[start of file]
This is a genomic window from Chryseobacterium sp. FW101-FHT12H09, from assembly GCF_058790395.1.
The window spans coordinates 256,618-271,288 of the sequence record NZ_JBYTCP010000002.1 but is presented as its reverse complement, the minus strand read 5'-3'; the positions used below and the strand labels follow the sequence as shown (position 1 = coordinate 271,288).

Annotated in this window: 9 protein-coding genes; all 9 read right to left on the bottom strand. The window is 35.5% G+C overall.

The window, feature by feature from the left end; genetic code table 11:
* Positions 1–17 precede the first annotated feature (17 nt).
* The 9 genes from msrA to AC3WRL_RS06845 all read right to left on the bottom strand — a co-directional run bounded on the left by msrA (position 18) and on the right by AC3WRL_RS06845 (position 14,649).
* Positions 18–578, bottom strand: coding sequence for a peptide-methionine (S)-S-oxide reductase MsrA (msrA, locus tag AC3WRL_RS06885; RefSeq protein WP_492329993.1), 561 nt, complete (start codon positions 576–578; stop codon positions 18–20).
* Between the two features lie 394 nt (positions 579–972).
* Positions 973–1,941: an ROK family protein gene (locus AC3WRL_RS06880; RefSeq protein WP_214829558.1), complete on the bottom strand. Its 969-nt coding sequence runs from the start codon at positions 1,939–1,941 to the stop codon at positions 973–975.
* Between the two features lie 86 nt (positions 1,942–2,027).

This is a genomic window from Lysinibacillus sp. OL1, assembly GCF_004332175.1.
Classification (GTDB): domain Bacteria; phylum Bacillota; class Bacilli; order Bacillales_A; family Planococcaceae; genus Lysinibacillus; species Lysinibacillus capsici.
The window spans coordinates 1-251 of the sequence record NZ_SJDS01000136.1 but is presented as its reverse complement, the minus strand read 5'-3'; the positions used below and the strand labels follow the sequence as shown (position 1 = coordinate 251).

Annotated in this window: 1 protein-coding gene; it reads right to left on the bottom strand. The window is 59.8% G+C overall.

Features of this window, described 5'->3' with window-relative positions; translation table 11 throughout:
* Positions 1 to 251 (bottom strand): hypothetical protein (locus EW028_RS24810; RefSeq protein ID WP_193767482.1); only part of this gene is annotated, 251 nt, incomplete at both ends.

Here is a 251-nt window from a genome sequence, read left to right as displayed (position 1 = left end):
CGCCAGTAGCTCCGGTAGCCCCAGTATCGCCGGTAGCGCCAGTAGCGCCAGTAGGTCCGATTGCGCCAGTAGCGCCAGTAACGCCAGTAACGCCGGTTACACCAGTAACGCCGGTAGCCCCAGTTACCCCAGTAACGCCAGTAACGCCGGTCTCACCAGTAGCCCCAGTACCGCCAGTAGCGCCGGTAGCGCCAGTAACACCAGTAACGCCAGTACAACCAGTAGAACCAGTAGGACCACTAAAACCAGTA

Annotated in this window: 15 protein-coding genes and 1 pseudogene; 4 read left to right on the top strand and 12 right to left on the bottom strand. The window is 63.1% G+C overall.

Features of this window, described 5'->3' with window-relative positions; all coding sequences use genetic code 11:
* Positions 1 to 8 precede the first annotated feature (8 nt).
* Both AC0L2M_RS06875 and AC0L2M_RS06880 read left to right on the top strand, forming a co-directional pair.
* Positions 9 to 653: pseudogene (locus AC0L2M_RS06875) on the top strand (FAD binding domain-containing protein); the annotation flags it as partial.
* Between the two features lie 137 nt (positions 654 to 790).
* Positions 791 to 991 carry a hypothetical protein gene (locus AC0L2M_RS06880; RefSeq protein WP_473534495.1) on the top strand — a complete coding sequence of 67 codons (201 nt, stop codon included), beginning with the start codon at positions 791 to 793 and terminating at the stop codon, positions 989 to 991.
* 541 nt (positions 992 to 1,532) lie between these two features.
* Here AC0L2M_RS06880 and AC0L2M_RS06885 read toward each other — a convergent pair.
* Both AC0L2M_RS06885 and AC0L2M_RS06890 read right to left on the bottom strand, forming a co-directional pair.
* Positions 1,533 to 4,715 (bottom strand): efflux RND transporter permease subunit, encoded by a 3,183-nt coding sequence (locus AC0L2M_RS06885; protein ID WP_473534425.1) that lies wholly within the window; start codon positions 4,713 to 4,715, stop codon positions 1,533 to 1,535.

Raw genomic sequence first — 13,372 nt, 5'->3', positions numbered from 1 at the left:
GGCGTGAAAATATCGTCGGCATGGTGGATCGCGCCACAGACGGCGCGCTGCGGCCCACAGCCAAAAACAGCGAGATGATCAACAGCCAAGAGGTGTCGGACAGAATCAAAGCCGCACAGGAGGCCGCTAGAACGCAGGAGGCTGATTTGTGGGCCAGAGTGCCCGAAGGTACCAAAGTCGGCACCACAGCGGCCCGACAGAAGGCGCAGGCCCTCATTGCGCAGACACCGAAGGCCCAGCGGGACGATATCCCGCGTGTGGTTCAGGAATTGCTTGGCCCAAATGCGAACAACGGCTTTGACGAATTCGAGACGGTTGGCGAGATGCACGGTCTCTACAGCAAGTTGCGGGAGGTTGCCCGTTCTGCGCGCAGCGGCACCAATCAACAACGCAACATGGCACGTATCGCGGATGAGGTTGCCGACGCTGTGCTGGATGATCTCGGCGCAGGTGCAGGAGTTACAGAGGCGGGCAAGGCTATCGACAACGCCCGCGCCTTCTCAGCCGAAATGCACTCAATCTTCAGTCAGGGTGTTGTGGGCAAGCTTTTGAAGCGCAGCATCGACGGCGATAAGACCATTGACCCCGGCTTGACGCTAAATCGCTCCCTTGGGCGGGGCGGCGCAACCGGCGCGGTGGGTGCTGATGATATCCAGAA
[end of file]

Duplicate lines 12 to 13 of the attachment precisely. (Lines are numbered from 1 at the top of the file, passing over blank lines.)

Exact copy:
Classification (GTDB): domain Bacteria; phylum Bacillota; class Bacilli; order Bacillales_A; family Planococcaceae; genus Lysinibacillus; species Lysinibacillus capsici.
The window spans coordinates 1-251 of the sequence record NZ_SJDS01000136.1 but is presented as its reverse complement, the minus strand read 5'-3'; the positions used below and the strand labels follow the sequence as shown (position 1 = coordinate 251).